So I’ve been working on making a set of badges using a series of artistic animal pieces. I’ve just cut the first one, having designed it in illustrator and it’s come out pretty lovely, just the right dimensions for all the fixings.
What I noticed however is that, on closer inspection there is some form of misalignment between the segments of the wolf’s head.
I had exported my svg from Illustrator straight into the glowforge UI and didn’t think to check it. But after looking again in more detail I can see that there is indeed something going on.
I went back and checked in the illustrator file however and this defect doesn’t appear.
Does anyone have any thoughts as to what’s going on? I’ve uploaded the AI file and the svg here so someone can hopefully point out where I’ve gone wrong!
Wolf Badge Test.ai (2.9 MB)
Without the actual ai file to scrutinise it’s hard to guess. The svg file has clearly divided into 4 segments that don’t line up even if you grab them and try lining up the shapes. Did the engrave take long?
I’ve attached the AI file at the bottom. The total cut was only about 13 minutes.
Looks like this was tiled in some way… I can see these segments really clearly in outline mode.
Yep, that pretty much proves it. Now I just need to work out how to export it into a usable format without losing the alignment. Which appears to be what happened in my last attempt.
The quickest and easiest way would be to make a copy and then rasterize the graphic aspect of the file at 600DPI (the copy is so you can hide it and keep an editable version).
Was that a cut or an engrave? You said it took about 13 minutes?
Ah yes. The ai is tiled. Looking at the line work, did you get ai to trace an image? It will work but you’ll have to manually fix all the lines where they are offset.
What jbmanning5 suggests would work but you’ll still need to fix your original.
I didn’t do anything actually. I imported the svg of the art as it was sent to me, placed it into the badge design and then exported. My original doesn’t show any of the misalignment that seemingly developed when I exported the badge to the final svg.
Hopefully If I make a copy and rasterize the graphic section as @jbmanning5 suggests that will solve the issue for the next export.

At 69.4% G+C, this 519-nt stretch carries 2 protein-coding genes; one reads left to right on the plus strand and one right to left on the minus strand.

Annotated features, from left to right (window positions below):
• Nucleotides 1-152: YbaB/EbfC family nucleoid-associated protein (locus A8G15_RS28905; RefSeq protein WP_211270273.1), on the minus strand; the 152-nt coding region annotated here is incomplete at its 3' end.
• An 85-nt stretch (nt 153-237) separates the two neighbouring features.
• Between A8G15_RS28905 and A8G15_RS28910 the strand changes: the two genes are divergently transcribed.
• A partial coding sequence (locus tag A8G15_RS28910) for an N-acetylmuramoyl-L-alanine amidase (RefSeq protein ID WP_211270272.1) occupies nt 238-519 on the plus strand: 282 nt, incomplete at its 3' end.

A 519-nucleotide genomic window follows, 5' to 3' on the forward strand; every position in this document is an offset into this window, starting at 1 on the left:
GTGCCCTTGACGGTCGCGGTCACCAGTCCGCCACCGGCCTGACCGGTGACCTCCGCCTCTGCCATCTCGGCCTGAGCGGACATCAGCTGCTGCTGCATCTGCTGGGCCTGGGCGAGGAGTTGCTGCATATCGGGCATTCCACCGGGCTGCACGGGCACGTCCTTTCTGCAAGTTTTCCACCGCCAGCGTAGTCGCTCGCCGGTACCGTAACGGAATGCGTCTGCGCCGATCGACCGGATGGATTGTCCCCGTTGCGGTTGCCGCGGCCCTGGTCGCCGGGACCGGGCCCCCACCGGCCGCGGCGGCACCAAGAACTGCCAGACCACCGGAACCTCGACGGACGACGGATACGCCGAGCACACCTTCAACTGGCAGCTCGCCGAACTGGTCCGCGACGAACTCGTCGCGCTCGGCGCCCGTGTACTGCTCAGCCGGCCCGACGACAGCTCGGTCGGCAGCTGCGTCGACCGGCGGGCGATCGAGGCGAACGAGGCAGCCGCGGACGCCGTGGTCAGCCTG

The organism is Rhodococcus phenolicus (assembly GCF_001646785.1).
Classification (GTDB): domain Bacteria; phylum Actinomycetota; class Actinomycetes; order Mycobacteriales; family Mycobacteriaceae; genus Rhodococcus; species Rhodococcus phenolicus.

Rasterizing it will basically give you a WYSIWIG. Designing for print is quite a bit different than designing for a laser (vector wise). The shortcuts don’t work so well. The files have to be precise. That’s not your fault; it was the file you were sent.
One thing ive noticed is that (even though it shouldn’t matter because it’s vector), when you save a svg out that is too “small”, illustrator sometimes messes up with the export.
Was your original image divided into those 4 sections?
Perfect, I’ll give that a go in a minute and see what comes out. All the more for me to learn!
It appears that it was. My fault for not fully checking the file before simply placing it and exporting it. I’ve learned my lesson now!
To clarify what I believe you’re seeing here - where the image is tiling, you have vector elements that overlap. The Glowforge does not like vector elements that overlap - it tends to knock them out. I suppose one of two things could happen - it could engrave them twice (which would be noticeable), or it can (and does) ignore/knockout the overlap (which is also noticeable).
I didn’t look over the whole file but I suspect there are other little areas that aren’t pixel perfect and overlap a bit.
I was told by customer support the GF can’t do overlapping engraves. Maybe that’s the issue.
I dragged the upper right quadrant over a pinch, and ran a pathfinder>unite operation. Then I ran Object>path>simplify>98% to reduce the node count by almost half and fudge the edges where the quadrants didn’t quite match up.
Here is is on a leather coaster from JDS:
and here is the SVG
and the “fixed” ai
Wolf Badge Test copy.ai (2.4 MB)
Thank you so much! Guess I need to crack on with the AI tutorials so that I can really make the most of it. Thank you again!
I would still rasterize. Since engraves are raster operations anyway, and we know the Glowforge software has trouble rendering SVG, my standard procedure now is to rasterize any engraves in Illustrator at 600dpi before exporting the SVG. Then I know exactly what it’s going to look like and GF doesn’t have to do any hard work like putting one pixel on top of another or understanding the difference between even and odd.
In general, rasters seem to be reliable, though there is still some confusion between transparent and white, so I make sure to tick the box for transparent backgrounds.